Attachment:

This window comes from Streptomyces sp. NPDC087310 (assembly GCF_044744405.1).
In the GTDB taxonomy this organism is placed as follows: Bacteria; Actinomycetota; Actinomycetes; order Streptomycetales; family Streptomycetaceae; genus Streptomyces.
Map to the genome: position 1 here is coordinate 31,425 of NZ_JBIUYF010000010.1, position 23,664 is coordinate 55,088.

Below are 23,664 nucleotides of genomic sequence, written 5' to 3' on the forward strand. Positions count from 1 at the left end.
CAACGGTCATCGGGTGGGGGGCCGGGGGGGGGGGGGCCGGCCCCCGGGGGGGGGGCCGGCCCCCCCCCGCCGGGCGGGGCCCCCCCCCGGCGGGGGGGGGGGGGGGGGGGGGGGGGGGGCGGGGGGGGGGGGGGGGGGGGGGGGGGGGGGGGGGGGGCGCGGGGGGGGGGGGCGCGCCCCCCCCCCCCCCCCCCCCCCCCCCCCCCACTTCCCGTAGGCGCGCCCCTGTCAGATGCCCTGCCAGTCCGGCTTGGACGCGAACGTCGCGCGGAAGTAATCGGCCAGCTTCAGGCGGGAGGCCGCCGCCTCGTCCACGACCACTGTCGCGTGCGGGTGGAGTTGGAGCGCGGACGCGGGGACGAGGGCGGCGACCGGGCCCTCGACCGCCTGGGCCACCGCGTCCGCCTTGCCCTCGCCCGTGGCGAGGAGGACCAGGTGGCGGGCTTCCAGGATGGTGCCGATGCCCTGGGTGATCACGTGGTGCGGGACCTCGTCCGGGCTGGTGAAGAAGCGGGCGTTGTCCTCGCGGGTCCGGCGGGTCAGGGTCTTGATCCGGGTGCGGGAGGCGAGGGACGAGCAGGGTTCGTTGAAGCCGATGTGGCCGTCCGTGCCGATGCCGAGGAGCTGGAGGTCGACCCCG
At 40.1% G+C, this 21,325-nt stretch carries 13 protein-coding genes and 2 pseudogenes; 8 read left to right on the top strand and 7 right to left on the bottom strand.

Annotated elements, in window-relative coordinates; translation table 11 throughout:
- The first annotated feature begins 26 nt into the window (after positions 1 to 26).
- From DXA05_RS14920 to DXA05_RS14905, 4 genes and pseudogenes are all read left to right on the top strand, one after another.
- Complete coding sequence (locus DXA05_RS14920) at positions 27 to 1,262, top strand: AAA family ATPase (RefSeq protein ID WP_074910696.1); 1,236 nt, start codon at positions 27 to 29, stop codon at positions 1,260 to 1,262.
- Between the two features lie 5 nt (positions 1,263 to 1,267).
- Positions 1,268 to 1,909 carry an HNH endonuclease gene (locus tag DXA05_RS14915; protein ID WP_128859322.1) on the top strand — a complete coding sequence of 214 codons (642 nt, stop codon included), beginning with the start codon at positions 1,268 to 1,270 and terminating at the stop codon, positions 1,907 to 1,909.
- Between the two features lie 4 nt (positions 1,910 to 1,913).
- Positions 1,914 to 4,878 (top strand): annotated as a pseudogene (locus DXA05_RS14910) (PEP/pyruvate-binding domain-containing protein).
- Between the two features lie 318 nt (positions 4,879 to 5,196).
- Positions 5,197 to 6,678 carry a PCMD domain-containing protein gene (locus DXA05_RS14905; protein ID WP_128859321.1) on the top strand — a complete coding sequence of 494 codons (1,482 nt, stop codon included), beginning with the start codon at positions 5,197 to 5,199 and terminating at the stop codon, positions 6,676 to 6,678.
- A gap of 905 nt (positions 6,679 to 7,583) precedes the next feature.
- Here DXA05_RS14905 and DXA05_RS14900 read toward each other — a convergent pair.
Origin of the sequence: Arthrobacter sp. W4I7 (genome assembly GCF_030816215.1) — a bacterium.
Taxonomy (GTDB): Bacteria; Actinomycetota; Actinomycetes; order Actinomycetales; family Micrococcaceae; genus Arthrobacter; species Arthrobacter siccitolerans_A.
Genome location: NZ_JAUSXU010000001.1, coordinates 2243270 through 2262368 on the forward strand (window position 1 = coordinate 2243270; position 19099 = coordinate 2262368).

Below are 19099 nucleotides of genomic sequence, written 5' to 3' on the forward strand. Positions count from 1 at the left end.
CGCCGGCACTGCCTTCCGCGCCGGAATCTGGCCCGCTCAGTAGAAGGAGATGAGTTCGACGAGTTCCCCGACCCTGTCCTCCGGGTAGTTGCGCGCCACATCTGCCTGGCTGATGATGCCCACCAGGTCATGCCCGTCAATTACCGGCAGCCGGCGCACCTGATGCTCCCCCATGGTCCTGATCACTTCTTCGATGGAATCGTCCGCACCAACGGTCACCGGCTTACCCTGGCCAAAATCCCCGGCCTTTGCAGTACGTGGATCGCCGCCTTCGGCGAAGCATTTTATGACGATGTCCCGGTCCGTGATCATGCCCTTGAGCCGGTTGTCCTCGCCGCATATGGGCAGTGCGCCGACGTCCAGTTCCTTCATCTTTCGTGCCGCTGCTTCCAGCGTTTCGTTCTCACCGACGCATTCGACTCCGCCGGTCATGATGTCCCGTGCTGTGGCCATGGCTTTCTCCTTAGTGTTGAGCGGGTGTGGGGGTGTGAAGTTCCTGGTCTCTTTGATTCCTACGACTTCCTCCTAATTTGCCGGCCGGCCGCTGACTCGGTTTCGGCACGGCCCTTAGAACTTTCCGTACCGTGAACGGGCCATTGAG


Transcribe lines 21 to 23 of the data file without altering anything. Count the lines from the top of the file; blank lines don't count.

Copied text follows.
Genome location: NZ_JAUSXU010000001.1, coordinates 2243270 through 2262368 on the forward strand (window position 1 = coordinate 2243270; position 19099 = coordinate 2262368).

Below are 19099 nucleotides of genomic sequence, written 5' to 3' on the forward strand. Positions count from 1 at the left end.
CGCCGGCACTGCCTTCCGCGCCGGAATCTGGCCCGCTCAGTAGAAGGAGATGAGTTCGACGAGTTCCCCGACCCTGTCCTCCGGGTAGTTGCGCGCCACATCTGCCTGGCTGATGATGCCCACCAGGTCATGCCCGTCAATTACCGGCAGCCGGCGCACCTGATGCTCCCCCATGGTCCTGATCACTTCTTCGATGGAATCGTCCGCACCAACGGTCACCGGCTTACCCTGGCCAAAATCCCCGGCCTTTGCAGTACGTGGATCGCCGCCTTCGGCGAAGCATTTTATGACGATGTCCCGGTCCGTGATCATGCCCTTGAGCCGGTTGTCCTCGCCGCATATGGGCAGTGCGCCGACGTCCAGTTCCTTCATCTTTCGTGCCGCTGCTTCCAGCGTTTCGTTCTCACCGACGCATTCGACTCCGCCGGTCATGATGTCCCGTGCTGTGGCCATGGCTTTCTCCTTAGTGTTGAGCGGGTGTGGGGGTGTGAAGTTCCTGGTCTCTTTGATTCCTACGACTTCCTCCTAATTTGCCGGCCGGCCGCTGACTCGGTTTCGGCACGGCCCTTAGAACTTTCCGTACCGTGAACGGGCCATTGAG